More Americans Report Cancer Diagnoses

by Dan Witters

Nationwide, rates highest in Maine, South Dakota, and Florida; seniors' rates increase

WASHINGTON, D.C. -- Slightly more Americans were living with a cancer diagnosis in 2009 than were in 2008, according to Gallup-Healthways Well-Being Index data. The nationwide increase of 0.3 percentage points represents approximately 690,000 additional adults with diagnosed with cancer than the year before.


Among major demographic groups, Americans 65 and older reported the largest uptick in cancer diagnoses, from 17.7% in 2008 to 18.5% in 2009 -- easily dwarfing all other age groups.

Among major racial/ethnic groups, cancer diagnoses are substantially higher among whites than among other groups. Lower income Americans are also somewhat more likely to have been diagnosed with cancer than their higher income counterparts.

Maine, South Dakota, and Florida Have Highest Cancer Diagnosis Rates; Hawaii the Lowest

Despite the slight increase in cancer diagnoses nationwide, rates vary by state. People in Maine, South Dakota, and Florida are more than twice as likely to report having been diagnosed with cancer than those in Hawaii. In total, 14 states have a cancer diagnosis rate of at least 8%, while Alaska, New Mexico, and Mississippi join Hawaii as the only states with cancer diagnosis rates of less than 6%. States with higher than average percentages of seniors, such as Florida and South Dakota, will be more likely to sustain higher cancer rates.

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See all states on page 2.


It is possible that to some degree improving cancer survival rates influence the increase in the measured cancer diagnosis rate, although determining the extent of this affect is extremely difficult. Ever earlier detection via aggressive screening, too, can result in a net increase in the percentage of Americans living with a cancer diagnosis, although this doesn't necessarily reflect an authentic increase in those that actually have it. As improvements in early detection and subsequent survival rates across all cancers collectively occur slowly over time, it seems likely, therefore, that both of these factors will at most have a small impact on the rate of cancer incidence in year-over-year measurement.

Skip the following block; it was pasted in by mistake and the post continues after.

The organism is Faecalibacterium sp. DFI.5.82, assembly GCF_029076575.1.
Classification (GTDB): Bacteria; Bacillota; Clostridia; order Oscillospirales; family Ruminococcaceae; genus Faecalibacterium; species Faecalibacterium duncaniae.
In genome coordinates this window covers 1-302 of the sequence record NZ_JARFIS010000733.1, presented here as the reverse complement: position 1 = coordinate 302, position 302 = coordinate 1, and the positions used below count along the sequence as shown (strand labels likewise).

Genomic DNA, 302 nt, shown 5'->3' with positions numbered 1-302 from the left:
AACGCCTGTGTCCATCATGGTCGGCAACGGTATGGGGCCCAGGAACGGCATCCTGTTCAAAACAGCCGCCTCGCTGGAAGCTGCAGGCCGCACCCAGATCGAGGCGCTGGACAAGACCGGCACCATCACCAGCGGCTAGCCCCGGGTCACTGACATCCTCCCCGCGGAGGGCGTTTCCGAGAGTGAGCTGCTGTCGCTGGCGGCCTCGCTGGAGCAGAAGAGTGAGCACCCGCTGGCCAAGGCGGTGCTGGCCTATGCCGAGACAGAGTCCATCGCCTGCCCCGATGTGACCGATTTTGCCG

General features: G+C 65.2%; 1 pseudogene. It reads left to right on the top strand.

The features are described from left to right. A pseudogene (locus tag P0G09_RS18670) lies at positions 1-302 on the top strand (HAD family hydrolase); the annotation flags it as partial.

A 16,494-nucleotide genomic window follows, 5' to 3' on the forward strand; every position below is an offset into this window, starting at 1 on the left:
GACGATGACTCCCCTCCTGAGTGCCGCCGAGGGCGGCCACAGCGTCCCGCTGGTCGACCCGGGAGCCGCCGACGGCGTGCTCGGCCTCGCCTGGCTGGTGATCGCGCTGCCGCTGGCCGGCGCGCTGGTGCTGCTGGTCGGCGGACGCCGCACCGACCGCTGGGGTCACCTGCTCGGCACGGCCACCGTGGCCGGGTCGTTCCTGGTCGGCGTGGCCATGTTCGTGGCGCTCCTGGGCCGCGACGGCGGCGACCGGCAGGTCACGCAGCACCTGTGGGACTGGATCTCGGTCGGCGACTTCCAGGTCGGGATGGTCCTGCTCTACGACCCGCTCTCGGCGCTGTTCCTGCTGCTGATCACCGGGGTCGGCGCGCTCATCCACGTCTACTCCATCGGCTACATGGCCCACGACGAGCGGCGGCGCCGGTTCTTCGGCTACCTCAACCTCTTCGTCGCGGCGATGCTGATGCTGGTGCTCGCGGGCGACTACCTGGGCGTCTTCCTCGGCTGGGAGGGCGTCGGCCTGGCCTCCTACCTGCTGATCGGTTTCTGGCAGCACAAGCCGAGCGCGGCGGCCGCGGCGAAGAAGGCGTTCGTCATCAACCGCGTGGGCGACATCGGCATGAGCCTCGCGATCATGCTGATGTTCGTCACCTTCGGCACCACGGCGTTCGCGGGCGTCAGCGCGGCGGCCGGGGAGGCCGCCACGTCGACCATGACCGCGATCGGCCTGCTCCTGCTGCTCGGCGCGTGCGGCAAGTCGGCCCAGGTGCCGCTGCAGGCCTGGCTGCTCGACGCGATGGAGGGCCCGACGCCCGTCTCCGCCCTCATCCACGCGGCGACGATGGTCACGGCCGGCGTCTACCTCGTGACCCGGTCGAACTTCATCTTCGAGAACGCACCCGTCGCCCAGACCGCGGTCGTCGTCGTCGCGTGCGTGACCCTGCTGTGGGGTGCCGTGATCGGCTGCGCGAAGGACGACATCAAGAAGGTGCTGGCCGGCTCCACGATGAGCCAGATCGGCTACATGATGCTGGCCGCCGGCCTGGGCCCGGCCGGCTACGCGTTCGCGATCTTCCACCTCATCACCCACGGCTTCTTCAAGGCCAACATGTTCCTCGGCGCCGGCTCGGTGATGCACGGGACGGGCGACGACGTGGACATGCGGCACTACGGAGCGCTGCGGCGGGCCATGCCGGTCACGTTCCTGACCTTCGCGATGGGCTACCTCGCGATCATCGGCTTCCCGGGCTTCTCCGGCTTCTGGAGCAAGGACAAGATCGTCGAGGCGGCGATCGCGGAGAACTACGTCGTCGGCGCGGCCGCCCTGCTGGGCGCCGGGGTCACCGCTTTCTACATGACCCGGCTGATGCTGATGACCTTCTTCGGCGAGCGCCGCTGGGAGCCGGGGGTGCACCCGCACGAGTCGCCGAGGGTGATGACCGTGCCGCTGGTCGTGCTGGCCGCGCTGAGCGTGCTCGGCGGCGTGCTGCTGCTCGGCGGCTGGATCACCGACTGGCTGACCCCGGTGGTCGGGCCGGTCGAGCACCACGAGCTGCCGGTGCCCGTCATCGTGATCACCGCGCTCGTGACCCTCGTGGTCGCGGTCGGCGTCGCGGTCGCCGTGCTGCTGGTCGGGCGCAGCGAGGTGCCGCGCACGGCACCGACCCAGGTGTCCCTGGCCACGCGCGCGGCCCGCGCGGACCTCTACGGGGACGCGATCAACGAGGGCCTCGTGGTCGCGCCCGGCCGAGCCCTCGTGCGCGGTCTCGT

For ongoing monthly Well-Being Index results, read the Gallup-Healthways Monthly U.S. Wellbeing Report.

Learn more about the Gallup-Healthways Wellbeing Index.

Survey Methods

Results are based on telephone interviews with more than 350,000 national adults (aged 18 and older) each year, conducted between Jan. 2-Dec. 30, 2008, and Jan. 2-Dec. 29, 2009. The reported 0.3 percentage point increase in cancer diagnosis is statistically significant with 95% confidence.

For annual results based on the stated total sample of national adults, one can say with 95% confidence that the maximum margin of sampling error is ±0.2 percentage points. The margin of sampling error for most states is ±1-2 percentage points, but is as high as ±3.5 percentage points for smaller states such as South Dakota and Hawaii.

Interviews are conducted with respondents on landline telephones (for respondents with a landline telephone) and cellular phones (for respondents who are cell phone only and cell phone mostly).

In addition to sampling error, question wording and practical difficulties in conducting surveys can introduce error or bias into the findings of public opinion polls.

About the Gallup-Healthways Well-Being Index™

The Gallup-Healthways Well-Being Index measures the daily pulse of U.S. wellbeing and provides best-in-class solutions for a healthier world. To learn more, please visit well-beingindex.com.


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